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              Multilineage cells from human adipose tissue: implications for cell-based therapies.

              Future cell-based therapies such as tissue engineering will benefit from a source of autologous pluripotent stem cells. For mesodermal tissue engineering, one such source of cells is the bone marrow stroma. The bone marrow compartment contains several cell populations, including mesenchymal stem cells (MSCs) that are capable of differentiating into adipogenic, osteogenic, chondrogenic, and myogenic cells. However, autologous bone marrow procurement has potential limitations. An alternate source of autologous adult stem cells that is obtainable in large quantities, under local anesthesia, with minimal discomfort would be advantageous. In this study, we determined if a population of stem cells could be isolated from human adipose tissue. Human adipose tissue, obtained by suction-assisted lipectomy (i.e., liposuction), was processed to obtain a fibroblast-like population of cells or a processed lipoaspirate (PLA). These PLA cells can be maintained in vitro for extended periods with stable population doubling and low levels of senescence. Immunofluorescence and flow cytometry show that the majority of PLA cells are of mesodermal or mesenchymal origin with low levels of contaminating pericytes, endothelial cells, and smooth muscle cells. Finally, PLA cells differentiate in vitro into adipogenic, chondrogenic, myogenic, and osteogenic cells in the presence of lineage-specific induction factors. In conclusion, the data support the hypothesis that a human lipoaspirate contains multipotent cells and may represent an alternative stem cell source to bone marrow-derived MSCs.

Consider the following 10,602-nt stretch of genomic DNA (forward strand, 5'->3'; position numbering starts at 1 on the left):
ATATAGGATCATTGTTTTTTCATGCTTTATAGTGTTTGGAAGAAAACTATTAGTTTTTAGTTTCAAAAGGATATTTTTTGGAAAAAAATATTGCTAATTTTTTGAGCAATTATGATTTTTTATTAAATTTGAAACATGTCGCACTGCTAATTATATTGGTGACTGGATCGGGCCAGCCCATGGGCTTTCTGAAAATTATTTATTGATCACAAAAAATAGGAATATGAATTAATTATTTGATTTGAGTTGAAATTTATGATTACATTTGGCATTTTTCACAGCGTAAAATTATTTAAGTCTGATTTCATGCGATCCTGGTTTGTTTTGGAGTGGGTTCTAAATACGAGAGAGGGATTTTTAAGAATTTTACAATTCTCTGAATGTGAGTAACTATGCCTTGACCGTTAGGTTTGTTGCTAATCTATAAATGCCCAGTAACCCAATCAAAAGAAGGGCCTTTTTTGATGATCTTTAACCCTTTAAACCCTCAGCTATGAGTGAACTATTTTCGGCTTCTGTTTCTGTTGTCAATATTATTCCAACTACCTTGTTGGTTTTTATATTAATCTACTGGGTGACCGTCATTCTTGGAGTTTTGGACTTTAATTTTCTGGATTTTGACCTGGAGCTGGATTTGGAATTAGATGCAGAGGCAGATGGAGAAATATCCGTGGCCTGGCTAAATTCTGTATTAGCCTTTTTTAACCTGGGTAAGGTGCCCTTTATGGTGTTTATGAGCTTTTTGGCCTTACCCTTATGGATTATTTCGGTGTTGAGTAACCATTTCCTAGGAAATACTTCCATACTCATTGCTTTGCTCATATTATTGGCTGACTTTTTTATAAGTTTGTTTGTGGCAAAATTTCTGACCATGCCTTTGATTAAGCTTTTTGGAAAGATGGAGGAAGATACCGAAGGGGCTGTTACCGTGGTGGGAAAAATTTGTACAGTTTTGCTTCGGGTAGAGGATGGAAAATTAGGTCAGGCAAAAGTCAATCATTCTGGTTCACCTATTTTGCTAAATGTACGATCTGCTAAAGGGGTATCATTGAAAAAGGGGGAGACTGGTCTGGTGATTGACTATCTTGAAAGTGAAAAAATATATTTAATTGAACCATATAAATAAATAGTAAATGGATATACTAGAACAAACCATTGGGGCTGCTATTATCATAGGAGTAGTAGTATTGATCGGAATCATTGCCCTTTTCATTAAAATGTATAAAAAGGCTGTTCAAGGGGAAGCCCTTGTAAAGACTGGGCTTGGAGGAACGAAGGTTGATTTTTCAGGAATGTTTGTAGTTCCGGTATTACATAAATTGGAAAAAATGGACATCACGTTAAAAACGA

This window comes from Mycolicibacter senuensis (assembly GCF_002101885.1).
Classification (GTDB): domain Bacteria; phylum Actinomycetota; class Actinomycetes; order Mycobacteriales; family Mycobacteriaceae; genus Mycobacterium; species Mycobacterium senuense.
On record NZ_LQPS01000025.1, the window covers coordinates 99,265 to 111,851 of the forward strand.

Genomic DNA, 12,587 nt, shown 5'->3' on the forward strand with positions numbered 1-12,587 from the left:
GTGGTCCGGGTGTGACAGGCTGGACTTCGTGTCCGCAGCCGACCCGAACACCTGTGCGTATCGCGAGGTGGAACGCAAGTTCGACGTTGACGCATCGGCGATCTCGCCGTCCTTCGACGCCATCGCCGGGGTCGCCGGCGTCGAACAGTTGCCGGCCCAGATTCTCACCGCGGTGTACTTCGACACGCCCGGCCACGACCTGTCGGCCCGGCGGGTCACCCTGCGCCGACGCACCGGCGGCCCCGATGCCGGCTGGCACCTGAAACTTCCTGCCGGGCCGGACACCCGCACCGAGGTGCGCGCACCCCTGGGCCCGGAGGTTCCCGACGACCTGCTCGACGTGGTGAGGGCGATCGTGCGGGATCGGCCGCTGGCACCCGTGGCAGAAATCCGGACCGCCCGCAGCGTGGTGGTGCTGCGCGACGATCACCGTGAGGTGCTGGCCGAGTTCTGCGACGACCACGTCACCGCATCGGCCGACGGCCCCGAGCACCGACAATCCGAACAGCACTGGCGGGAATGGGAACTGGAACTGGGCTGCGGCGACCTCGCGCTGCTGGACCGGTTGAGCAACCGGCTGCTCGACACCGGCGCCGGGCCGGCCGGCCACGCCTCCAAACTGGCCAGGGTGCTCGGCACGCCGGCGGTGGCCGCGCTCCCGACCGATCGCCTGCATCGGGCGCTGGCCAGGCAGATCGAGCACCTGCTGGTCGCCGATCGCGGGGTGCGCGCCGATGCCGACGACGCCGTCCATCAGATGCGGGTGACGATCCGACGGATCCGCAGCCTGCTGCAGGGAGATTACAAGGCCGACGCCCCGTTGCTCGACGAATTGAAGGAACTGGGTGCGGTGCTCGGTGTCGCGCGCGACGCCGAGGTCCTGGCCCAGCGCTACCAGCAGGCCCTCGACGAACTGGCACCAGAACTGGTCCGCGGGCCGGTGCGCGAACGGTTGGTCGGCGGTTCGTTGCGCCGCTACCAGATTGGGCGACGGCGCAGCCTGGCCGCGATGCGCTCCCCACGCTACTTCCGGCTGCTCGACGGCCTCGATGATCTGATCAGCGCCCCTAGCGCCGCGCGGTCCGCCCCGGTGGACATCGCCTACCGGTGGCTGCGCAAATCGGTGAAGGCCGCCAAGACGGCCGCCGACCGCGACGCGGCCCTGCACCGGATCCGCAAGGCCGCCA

Author and article information

                Stem Cells Int
                Stem Cells Int
                Stem Cells International
                10 June 2023
                : 2023
                : 4547875
                1Medical School of Chinese PLA, Beijing 100853, China
                2Department of Orthodontics, The First Medical Center, Chinese PLA General Hospital, Beijing 100853, China
                3Beijing Institute of Basic Medical Sciences, Beijing 100850, China
                Author notes

                Academic Editor: Stefan Arnhold

                Author information
                Copyright © 2023 Zhenning Wang et al.

                This is an open access article distributed under the Creative Commons Attribution License, which permits unrestricted use, distribution, and reproduction in any medium, provided the original work is properly cited.

                : 10 May 2022
                : 4 May 2023
                : 23 May 2023
                Funded by: National Natural Science Foundation of China
                Award ID: 82170986
                Review Article

                Molecular medicine
                Molecular medicine